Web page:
Top Syrian general defects to rebel side
Government asks BRICS nations to help find political solution to resolve uprising
A high-ranking Syrian general who once led a military intelligence office widely believed to be a torture site has defected from the army.
The defection of Brigadier General Mohammed Nour Ezzedeen Khallouf comes a day after the rebels' top military commander again called for members of the armed forces to join the uprising against President Bashar al-Assad, now entering its third year.
But there were no reports of unusually widespread or decisive defections in response to a video address in English and Arabic released on Friday by General Salim Idris, who defected last July and is now the leader of the Free Syrian Army's unified military command.
Instead, Assad's government went on the political offensive, calling on Brazil, China, India and other developing powers to help stop the Syrian conflict and find a political solution to the uprising.
Khallouf, the latest defector, was the army's chief of supplies and logistics. He appeared briefly on Saturday in a broadcast on Al Arabiya. "Arrangements for the defection from the current Assad regime started a while ago," he said. "There was co-ordination with several sides from various factions of the Syrian revolution."
His acceptance into the rebels' ranks underscores their assertion that they will welcome anyone who switches sides even now, so deep into the conflict.
Khallouf previously commanded the Palestine Branch of the military intelligence department, a Damascus headquarters where, according to rebels and watchdog groups, many opposition members have been tortured.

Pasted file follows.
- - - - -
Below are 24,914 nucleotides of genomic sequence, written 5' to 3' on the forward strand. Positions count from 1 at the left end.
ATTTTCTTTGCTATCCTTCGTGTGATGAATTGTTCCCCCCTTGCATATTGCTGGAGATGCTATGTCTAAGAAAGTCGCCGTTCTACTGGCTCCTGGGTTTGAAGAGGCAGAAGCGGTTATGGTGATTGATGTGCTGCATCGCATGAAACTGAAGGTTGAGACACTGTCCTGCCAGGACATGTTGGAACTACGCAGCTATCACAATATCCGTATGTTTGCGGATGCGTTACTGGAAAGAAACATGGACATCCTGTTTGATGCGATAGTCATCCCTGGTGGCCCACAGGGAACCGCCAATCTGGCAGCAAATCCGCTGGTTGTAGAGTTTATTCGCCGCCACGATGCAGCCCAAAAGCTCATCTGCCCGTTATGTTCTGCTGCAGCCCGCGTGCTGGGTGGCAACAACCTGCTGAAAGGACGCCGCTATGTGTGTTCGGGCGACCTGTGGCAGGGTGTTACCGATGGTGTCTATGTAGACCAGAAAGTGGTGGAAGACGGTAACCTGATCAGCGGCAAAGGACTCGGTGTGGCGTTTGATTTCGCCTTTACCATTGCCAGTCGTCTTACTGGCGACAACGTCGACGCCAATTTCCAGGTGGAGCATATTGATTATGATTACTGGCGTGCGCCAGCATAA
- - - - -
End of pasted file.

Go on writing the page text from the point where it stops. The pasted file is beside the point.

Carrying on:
Anti-government activists said his departure would not change things for the government, which could easily replace him.
Protests across Syria to observe the uprising's two-year anniversary were small and muted compared with the exuberant demonstrations that initially set off the revolt, underscoring the sense that the war is nowhere near an end. The government remains dug in and is willing to use extreme force, and a political solution appears remote.
The request for political support from developing nations came in a letter delivered by an Assad adviser, Bouthaina Shaaban, to South African President Jacob Zuma, who is hosting a meeting next week of the so-called BRICS nations: Brazil, Russia, India, China and South Africa.
As Europe and the United States weigh stronger action to aid the Syrian rebels, including directly arming them, Assad appeared to be appealing to the BRICS' aversion to Western military interventions; all opposed the action that helped topple Muammar Gaddafi in Libya.
As the conflict continues, the Syrian government has increased its use of cluster bombs, which are widely banned because those that do not explode on impact often injure civilians who find them, Human Rights Watch said in a report issued on Saturday. It was based on field investigations.
In the past six months, the Syrian government had dropped 156 cluster bombs in 119 places, said the group, which is based in New York. Two recent strikes alone killed 11 civilians, including two women and five children, the group said.